Friday, 21 March 2014

Frivolous Friday: Are we defined by what we eat?

Definitely. Food, that all important stuff not only keeps us alive, but it defines us too.  Huh. You maybe, but not me, I hear you think. Well, imagine this: An Indian without curry. Or the English without roast beef and Yorkshire pudding. The mind barely goes there. Even us South Africans have our favourites. What would life be without koeksisters, boerewors, bunny chow and All Gold Tomato Sauce? In a word: MISERABLE. And I don't even like boereworsBut there, I've said it: life is miserable without them because food is part of what defines us, telling us how to see ourselves. It provides us with home from which we then build our homes. Deep stuff. 

But as an aside, in case you think I'm being literal, I don't see really myself as a stukkie wors, exactly. (Translated from Afrikaans, a stukkie wors is piece of boerewors sausage. See glossary below. For the uninitiated, boerewors is a South African institution a bit like sunshine, rugby and Nelson Mandela. It's total sacrilege to admit to not liking it. People have been stoned for less.)

But, I digress.

Before I came to England, I had no idea how important food and shopping for food was. In the past, I would sally down to my local supermarket, grab a trolley (shopping cart, for my American readers), and breeze down the aisles, chucking in familiar products as I went. An entire monthly grocery shop for a family of five would be done in twenty minutes. Half an hour tops. I admit, I'm a very predictable shopper with a list in my head that I hardly ever deviate from. My world would collapse if they ever dared rearrange the supermarket shelves . . .

And that was the main problem when I arrived in England.

Picture Aladdin stumbling into the robbers' cave.
See his expression.
Hear his whoop of delight.
Then freeze the frame.
Now tell him he has twenty minutes to fill his trolley with everything he thinks he needs for a month. Sure, he'll just grab at the brightest, sparkliest bling. Who wouldn't? 
Fast forward to him getting home, parking his magic carpet in the garage, and unpacking his haul. Watch his delight turn to consternation.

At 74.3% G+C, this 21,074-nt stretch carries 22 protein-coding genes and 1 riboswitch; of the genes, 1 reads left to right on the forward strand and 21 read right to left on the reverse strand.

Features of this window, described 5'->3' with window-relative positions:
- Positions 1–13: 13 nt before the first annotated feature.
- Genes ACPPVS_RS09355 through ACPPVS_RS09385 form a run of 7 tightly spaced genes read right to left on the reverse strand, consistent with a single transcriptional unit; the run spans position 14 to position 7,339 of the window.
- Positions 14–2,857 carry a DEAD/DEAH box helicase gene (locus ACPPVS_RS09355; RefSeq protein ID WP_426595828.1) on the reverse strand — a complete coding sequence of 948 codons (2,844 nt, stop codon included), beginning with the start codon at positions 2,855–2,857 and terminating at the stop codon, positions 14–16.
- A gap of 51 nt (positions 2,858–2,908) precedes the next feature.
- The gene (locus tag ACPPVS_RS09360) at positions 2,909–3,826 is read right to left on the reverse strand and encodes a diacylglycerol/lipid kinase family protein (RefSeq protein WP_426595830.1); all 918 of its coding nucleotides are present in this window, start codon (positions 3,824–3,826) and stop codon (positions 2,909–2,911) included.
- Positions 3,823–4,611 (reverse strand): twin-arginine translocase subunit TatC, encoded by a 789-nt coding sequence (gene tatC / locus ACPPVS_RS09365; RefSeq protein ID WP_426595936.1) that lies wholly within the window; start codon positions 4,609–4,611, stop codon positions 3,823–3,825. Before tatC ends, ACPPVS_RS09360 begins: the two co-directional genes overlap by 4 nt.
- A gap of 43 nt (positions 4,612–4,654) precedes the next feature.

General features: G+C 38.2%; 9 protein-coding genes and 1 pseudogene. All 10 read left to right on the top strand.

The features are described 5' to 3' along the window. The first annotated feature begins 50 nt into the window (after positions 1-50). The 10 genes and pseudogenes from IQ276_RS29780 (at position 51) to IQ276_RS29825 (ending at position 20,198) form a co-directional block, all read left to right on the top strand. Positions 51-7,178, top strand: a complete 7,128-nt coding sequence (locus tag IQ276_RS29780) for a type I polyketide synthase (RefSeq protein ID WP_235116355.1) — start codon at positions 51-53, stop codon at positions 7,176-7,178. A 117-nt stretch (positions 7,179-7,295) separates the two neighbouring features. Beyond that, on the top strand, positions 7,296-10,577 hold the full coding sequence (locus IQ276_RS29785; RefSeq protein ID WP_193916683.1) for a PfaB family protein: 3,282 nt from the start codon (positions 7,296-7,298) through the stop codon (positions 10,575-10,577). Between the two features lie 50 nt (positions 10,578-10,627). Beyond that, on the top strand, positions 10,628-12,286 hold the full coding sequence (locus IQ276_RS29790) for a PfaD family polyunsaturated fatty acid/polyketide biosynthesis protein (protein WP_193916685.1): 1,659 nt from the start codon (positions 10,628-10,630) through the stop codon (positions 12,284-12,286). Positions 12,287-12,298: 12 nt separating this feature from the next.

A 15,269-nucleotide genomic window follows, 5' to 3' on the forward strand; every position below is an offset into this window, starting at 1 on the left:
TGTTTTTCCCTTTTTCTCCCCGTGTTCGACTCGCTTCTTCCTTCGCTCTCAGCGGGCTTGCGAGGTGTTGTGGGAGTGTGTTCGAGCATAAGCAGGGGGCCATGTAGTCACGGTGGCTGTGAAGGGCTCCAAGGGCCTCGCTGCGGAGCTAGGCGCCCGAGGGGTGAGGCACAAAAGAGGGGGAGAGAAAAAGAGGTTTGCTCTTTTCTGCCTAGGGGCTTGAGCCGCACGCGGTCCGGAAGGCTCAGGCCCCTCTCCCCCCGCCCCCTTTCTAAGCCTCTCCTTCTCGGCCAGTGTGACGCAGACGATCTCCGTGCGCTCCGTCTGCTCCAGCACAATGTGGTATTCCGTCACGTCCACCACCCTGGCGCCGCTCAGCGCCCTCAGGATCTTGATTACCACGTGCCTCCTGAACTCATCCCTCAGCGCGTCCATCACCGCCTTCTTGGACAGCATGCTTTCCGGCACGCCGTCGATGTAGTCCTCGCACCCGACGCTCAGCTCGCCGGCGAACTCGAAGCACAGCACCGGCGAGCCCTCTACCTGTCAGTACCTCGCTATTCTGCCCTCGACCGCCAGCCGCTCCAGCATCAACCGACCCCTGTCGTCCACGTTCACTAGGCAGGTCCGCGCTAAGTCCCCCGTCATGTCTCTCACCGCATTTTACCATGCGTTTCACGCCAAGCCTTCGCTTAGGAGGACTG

Hear him gasp, "How in heaven's name am I supposed to live - feed a family - on this lot? Where's the pre-chopped butternut squash we eat once a week? Or those really useful packs of pre-made chicken ala king sauce that are always so handy when I'm in a rush?" 
Feel the slap from the cold hand of reality. 
Gone. All of them. 

Nothing in Tescos, or Sainsbury's or any of the UK stores look ANYTHING like what I used to buy back in South Africa. Even the Cadbury's chocolate tastes different. So now a twenty minute shop has become an epic - almost like trying to find the Holy Grail. 

In the beginning, I actually cleared my diary for shopping day. And then there's the humiliation . . . yes, the humiliation of standing for ten minutes staring at the peanut butter, wondering which tasted anywhere near as good as Yum Yum. The other shoppers would look at me like I was some kind of peanut butter pervert. I shudder to imagine what they were thinking exactly . . . 

When I shared my shopping nightmare with my sister-in-law, Kaz, she told me of a South Africa woman she knew who actually broke down and cried at the tomato sauce aisle in a store in Perth, Australia. I feel for you, sister! By the way, like half the rest of South Africa, Kaz and my bother moved to Perth, Australia a few years ago. 

But months on, I have to admit, it's not all bad.

We didn't have Bakewell tarts back home, or easily accessible Doctor Pepper, or really cheap Terry's Chocolate Orange. 
Bakewell Tarts. A very good reason for moving to England

I guess one must count one's blessings. Or, as as those people filled with annoyingly positive optimism would say:  Bloom where you're planted. 

My roots are still a little on the fragile side, but I'm getting there.

Enjoy the weekend. And for my South African readers - have a braai for me!

Glossary of Terms

koeksister: An amazingly delicious, super-sweet, deep-fried, plated doughnut dunked in syrup. Served chilled. To die for.

Boerewors: A greasy, highly spiced sausage, often barbecued - or as we say in South Africa, braaied - and usually served in a hot dog roll. The smell of braaiing boerie hangs heavy in the air over the suburbs of South Africa, especially over weekends.

Bunny chow: Another food designed to slam your arteries shut. Usually bought as takeout, bunny chow consists of a hollowed-out half loaf of bread - usually white - filled with vegetable or meat curry. Nothing beats coming back from a really long camping trip in the bush, stopping at the first take-away, (usually reeking of rancid cooking oil) buying a bunny chow and plunking down on the pavement to eat it with your fingers. Now that's civilization.

All Gold Tomato Sauce: The best brand of tomato sauce - ketchup - in the universe. No exaggeration.

Yum Yum: See comment above about All Gold Tomato sauce, only here it applies to peanut butter.

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